No fact seems now to be more satisfactorily established in the physiology of infancy than that the starch transforming ferments of the saliva and pancreatic juice are actively present in very young infants, even at birth; and that such infants are therefore early capable of digesting moderate quantities of cooked starch.
Jacobi, in 1876, recommended the use of starch in the artificial feeding of infants from birth, and contended that it was utilized. This view was both confirmed and denied. Kerley and Campbell, in 1906, found by testing the stools for starch that twenty-three out of thirty infants showed a good starch capacity. In the same year Kerley, Mason, and Craig demonstrated the invariable presence of amylolytic ferment in 161 tests on the stools of twenty-six breast fed infants, of whom twenty-two were under two weeks old.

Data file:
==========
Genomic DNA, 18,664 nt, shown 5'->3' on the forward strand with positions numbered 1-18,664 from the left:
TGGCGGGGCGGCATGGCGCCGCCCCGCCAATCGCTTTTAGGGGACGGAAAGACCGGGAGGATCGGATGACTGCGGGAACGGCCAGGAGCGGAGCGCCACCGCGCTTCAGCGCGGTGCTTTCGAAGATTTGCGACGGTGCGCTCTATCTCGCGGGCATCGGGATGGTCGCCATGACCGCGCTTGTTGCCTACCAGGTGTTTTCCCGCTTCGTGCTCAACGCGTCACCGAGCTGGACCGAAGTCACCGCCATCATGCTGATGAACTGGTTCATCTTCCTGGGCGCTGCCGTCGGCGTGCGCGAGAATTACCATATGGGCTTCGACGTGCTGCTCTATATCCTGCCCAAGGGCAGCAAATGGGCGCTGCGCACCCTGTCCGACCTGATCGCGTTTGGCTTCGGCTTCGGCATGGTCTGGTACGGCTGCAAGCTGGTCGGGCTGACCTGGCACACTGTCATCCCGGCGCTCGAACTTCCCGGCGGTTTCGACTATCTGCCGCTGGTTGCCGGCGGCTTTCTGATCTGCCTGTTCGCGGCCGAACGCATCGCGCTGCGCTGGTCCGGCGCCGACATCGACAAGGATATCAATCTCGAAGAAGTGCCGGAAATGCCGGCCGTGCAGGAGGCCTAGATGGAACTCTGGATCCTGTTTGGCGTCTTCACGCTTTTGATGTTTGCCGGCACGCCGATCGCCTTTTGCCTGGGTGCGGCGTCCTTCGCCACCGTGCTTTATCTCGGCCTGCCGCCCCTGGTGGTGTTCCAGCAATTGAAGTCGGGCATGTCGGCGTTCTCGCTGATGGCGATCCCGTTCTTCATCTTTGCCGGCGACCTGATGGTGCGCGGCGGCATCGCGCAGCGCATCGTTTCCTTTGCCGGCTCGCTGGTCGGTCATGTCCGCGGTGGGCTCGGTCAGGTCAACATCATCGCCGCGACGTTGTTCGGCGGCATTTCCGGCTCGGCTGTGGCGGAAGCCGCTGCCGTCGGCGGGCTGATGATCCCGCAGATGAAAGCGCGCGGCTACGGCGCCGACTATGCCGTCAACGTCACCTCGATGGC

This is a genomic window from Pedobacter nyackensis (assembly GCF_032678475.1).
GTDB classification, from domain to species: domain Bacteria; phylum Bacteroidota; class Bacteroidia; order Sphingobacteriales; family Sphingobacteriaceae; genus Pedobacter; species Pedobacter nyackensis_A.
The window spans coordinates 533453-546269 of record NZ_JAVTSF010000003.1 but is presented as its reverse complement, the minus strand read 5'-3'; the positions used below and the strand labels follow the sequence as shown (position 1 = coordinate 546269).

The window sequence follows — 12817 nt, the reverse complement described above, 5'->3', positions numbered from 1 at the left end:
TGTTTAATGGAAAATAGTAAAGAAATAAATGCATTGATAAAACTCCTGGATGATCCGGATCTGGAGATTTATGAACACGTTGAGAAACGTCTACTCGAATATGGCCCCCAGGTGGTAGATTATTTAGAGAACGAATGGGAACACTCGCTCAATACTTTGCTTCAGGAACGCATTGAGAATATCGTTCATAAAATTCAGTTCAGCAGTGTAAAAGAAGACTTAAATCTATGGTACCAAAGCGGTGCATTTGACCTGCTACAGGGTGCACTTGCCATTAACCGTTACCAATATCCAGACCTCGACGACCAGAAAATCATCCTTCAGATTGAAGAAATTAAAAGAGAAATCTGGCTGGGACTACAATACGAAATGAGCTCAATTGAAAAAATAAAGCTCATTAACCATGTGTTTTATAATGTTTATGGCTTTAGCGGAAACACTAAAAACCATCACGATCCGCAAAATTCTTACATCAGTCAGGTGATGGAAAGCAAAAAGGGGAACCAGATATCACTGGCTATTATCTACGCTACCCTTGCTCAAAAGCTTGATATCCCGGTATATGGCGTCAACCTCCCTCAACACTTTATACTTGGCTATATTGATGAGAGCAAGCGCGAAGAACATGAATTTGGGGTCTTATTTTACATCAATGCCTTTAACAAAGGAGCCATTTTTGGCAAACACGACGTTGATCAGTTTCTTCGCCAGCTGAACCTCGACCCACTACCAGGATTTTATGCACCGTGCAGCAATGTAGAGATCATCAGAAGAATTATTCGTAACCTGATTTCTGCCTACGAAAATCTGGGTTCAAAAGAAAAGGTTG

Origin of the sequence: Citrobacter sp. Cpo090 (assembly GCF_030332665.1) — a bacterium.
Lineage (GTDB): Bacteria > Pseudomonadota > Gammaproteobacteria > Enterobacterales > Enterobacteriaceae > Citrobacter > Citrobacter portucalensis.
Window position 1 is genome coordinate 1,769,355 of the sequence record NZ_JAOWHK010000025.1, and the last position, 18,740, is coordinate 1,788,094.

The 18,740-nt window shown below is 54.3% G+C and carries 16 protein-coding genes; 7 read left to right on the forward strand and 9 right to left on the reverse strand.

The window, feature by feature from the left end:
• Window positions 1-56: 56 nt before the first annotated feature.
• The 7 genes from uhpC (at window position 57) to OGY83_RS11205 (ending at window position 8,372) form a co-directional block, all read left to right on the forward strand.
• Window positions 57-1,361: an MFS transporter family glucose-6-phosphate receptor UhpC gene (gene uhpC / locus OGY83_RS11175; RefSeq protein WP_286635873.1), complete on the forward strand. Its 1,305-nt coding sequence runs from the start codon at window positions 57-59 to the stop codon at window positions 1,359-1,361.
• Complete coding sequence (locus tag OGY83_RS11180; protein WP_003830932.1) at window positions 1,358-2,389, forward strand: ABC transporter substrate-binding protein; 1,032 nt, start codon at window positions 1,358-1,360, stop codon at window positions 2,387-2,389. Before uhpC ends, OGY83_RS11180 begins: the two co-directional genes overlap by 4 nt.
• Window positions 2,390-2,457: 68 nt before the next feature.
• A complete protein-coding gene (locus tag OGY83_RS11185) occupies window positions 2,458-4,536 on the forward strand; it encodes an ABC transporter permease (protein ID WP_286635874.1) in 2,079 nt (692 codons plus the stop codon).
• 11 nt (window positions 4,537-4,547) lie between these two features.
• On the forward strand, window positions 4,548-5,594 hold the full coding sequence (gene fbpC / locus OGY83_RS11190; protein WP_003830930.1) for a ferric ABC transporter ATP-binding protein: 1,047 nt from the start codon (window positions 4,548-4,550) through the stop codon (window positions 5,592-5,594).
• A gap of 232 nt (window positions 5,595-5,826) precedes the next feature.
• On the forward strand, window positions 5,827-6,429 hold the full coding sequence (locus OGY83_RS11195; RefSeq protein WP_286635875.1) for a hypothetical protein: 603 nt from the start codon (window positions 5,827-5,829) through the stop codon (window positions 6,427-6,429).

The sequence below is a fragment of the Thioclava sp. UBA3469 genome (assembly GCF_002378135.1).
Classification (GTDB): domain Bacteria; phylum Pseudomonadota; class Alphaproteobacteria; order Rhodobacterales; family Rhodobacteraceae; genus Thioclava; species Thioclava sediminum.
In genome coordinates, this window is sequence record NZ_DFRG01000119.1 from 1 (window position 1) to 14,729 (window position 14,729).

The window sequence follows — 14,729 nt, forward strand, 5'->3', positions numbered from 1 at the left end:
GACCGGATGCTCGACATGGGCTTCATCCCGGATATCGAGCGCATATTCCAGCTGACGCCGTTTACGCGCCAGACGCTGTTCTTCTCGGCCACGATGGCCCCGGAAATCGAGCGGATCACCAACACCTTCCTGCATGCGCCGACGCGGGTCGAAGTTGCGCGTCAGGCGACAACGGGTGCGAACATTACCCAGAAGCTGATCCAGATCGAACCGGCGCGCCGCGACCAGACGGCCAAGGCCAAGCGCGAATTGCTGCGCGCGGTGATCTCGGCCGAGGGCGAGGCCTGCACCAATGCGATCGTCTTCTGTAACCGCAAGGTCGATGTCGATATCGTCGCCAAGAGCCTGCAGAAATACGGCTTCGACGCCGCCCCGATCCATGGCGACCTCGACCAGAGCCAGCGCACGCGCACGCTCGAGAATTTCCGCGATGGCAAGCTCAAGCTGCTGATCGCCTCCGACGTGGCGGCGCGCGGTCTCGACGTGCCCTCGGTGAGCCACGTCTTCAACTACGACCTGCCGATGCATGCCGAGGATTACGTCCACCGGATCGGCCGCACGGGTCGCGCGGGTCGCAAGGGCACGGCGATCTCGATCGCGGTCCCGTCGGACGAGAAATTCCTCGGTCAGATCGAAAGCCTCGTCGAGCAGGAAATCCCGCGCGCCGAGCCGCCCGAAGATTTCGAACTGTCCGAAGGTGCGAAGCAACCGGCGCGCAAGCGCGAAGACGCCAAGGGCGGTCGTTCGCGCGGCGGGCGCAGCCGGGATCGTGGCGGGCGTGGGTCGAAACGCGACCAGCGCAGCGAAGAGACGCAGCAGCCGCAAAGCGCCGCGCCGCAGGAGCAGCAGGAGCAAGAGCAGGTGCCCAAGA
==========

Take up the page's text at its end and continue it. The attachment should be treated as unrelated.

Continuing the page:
The latest important and conclusive work is that of Hess (1912), who aspirated